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The Texture—Gendered, Sexual, Violent—of James Baldwin’s Southern Silences
Ed Pavlić

Spurred on by Colson Whitehead’s Pulitzer Prize-winning novel The Nickel Boys (2019), which is set in Tallahassee, FL, during the 1950s and 1960s, this essay presents a close-up look at James Baldwin’s visit to Tallahassee in May 1960. Moving between Baldwin’s writings about the South, especially “They Can’t Turn Back,” published by Mademoiselle magazine in August 1960, and subsequent writing about the movement in Tallahassee, and checking off against Whitehead’s fictional treatment, we find a lattice of silences obscuring the names and contributions of Black women. Most importantly, we find that the historic case of the rape of Betty Jean Owens in May 1959, and the subsequent trial that summer, appears neither in Baldwin’s nor Whitehead’s writing about Tallahassee at the time. This essay establishes the missing names of Black women in the places marked and unmarked by Baldwin in his work at the time, and puts the case of Betty Jean Owens on the historical map where it belongs. In so doing, we figure issues of race, gender, sex, and violence for the ways they twist together, ways suppressed in historical (and even some contemporary) writing, ways crucial to our deepening consideration of Baldwin’s work and the history which he drew upon and to which he contributed so profoundly.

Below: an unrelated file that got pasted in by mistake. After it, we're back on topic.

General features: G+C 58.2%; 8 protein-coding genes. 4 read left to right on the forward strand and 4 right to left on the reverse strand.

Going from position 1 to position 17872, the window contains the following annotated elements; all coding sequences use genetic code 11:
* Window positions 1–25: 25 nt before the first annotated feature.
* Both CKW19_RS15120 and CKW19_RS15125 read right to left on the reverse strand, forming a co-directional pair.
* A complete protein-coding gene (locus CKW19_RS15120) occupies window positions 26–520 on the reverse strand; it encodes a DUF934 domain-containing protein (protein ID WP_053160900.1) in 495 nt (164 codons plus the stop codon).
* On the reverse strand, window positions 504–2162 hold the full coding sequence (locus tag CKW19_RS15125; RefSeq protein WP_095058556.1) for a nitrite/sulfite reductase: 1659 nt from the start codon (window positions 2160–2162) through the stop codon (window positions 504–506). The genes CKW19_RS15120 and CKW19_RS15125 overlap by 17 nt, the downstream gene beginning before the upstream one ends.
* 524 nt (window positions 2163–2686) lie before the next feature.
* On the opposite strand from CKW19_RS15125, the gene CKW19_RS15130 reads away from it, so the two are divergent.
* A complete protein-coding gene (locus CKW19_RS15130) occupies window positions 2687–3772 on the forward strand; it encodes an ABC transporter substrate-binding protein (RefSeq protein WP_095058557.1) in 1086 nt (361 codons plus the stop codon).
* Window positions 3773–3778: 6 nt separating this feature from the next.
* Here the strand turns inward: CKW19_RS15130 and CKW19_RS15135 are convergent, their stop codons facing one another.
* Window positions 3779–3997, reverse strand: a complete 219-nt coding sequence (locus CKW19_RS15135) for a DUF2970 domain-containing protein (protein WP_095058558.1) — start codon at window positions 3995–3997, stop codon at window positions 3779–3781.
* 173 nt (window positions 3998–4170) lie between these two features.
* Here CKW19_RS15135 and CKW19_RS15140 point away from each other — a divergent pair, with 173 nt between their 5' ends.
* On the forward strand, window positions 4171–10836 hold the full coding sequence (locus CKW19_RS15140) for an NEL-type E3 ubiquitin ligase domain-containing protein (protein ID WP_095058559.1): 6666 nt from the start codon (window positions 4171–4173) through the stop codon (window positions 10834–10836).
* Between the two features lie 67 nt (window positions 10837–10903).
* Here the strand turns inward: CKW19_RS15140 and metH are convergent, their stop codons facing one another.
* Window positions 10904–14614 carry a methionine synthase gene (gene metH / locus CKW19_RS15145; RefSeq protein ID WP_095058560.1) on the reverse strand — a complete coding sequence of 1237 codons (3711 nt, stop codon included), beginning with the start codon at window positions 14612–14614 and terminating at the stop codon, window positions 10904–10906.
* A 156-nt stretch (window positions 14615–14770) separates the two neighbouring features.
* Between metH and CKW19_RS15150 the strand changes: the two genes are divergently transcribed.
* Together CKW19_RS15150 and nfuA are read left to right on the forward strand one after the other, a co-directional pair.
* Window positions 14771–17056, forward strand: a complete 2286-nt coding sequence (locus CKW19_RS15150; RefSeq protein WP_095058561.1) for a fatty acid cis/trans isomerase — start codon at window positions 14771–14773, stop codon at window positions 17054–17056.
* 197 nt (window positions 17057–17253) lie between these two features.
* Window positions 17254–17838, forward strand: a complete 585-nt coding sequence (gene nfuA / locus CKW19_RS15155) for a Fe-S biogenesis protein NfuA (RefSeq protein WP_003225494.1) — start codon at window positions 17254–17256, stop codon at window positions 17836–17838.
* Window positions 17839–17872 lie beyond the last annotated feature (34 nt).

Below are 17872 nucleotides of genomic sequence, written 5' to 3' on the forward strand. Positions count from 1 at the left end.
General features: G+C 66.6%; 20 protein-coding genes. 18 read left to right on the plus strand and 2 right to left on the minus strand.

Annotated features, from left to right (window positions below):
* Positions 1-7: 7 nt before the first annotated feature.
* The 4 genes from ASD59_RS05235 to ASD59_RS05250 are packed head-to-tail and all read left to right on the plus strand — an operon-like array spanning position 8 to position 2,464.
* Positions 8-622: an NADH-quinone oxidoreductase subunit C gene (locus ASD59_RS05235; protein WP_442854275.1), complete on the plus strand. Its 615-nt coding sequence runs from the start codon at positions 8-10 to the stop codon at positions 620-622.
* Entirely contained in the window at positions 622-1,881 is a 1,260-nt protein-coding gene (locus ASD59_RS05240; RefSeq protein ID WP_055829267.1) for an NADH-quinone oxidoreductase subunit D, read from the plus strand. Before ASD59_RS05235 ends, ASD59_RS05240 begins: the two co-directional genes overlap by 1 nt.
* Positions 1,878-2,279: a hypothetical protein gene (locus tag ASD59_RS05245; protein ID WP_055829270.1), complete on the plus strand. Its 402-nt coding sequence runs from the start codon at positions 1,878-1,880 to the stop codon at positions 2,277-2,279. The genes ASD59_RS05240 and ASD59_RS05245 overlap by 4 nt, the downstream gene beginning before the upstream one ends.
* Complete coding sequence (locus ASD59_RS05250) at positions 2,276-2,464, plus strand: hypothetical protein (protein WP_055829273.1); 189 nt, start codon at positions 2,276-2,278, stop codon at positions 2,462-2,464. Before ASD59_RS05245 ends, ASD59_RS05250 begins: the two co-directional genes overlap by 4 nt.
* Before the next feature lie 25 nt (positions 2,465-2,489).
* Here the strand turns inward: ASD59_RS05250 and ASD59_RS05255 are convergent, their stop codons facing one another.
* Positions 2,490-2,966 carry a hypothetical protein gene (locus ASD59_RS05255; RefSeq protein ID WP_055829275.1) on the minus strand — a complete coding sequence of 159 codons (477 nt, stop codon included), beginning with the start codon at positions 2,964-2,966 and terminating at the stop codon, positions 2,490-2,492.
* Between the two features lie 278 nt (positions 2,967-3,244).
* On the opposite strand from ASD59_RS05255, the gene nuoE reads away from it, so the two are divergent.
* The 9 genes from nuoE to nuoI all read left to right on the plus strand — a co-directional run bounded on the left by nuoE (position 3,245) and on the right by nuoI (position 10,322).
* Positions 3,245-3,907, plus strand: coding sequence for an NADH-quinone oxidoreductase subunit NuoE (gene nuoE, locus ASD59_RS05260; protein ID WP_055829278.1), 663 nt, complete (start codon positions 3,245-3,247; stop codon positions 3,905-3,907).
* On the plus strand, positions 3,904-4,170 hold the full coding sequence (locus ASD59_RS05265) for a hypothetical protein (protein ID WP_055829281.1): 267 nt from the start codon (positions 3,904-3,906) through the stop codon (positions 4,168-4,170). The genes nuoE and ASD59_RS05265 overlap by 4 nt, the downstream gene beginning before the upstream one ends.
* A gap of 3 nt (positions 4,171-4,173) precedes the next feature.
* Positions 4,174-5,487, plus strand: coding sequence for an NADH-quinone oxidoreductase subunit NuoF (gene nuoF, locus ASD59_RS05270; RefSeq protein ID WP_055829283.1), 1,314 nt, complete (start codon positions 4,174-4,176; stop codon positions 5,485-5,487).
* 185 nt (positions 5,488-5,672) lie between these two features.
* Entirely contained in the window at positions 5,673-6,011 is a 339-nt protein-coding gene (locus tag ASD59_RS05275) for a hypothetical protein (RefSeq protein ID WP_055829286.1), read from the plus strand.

James Baldwin Review
The structures of migration in Tales from Firozsha Baag
Peter Morey

characters who inhabit them as almost to constitute a character in their own right: examples include the American deep south in Faulkner’s Go Down, Moses, Joyce’s Dublin, and, here, Mistry’s Firozsha Baag.4 The sequence of stories also sometimes traces the psychological and intellectual development of a particular character from childhood to maturity. Finally, time is often depicted as cyclical rather than linear, with repetition and variation of situations allowing for a deepening of perspective on key themes: in Tales from Firozsha Baag, the stories ‘Squatter’, ‘Lend Me

in Rohinton Mistry